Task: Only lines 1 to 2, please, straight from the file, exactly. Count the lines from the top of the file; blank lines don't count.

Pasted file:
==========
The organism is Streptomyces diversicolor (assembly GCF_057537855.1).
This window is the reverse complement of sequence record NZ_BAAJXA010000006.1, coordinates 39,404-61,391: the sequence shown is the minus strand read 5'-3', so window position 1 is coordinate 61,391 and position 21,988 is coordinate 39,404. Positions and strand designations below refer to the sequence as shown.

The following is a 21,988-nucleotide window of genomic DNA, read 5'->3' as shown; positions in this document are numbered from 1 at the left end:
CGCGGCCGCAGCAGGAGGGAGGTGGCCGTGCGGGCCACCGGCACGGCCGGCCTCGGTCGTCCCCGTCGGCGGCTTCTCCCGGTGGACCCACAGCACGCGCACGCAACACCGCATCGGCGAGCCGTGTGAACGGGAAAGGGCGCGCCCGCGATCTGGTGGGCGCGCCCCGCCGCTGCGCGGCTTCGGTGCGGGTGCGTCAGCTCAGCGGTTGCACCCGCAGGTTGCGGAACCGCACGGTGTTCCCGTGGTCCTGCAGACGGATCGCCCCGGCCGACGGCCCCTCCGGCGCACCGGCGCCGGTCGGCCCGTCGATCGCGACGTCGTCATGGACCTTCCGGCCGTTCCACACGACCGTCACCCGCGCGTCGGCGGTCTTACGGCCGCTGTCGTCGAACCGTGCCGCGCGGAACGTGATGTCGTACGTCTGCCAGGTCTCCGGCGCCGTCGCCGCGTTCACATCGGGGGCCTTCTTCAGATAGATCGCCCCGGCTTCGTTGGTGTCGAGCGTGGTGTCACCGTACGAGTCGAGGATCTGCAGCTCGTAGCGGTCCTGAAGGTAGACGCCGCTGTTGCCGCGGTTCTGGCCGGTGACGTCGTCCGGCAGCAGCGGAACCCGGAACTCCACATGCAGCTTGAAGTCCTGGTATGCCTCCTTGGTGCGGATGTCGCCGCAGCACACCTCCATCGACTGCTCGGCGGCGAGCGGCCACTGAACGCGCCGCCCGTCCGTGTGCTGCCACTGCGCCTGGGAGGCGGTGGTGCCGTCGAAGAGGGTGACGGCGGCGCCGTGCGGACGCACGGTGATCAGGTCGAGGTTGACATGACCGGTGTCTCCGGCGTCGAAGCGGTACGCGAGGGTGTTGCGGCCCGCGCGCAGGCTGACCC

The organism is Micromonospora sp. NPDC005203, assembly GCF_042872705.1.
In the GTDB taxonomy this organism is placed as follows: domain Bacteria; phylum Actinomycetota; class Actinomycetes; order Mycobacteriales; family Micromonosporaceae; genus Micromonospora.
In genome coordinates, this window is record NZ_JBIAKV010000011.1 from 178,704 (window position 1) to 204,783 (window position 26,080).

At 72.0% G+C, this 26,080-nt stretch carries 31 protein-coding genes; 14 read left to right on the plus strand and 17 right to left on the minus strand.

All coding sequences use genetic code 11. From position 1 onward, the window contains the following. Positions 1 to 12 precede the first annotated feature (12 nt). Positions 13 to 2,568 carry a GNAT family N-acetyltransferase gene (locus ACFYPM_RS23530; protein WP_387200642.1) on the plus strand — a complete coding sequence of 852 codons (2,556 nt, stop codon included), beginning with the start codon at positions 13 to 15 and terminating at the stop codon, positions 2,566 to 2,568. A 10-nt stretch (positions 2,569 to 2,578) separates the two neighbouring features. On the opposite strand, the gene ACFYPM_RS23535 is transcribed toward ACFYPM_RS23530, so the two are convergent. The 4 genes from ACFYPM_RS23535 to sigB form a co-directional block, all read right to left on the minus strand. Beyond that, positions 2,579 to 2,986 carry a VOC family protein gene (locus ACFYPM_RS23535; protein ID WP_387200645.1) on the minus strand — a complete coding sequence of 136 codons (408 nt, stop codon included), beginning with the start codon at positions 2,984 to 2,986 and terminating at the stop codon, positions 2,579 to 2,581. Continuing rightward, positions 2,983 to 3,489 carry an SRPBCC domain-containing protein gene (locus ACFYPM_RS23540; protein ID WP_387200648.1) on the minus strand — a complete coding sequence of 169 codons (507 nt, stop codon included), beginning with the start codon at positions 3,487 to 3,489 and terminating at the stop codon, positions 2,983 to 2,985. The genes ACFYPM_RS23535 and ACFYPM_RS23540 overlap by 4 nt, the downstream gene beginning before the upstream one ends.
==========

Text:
The organism is Streptomyces diversicolor (assembly GCF_057537855.1).
This window is the reverse complement of sequence record NZ_BAAJXA010000006.1, coordinates 39,404-61,391: the sequence shown is the minus strand read 5'-3', so window position 1 is coordinate 61,391 and position 21,988 is coordinate 39,404. Positions and strand designations below refer to the sequence as shown.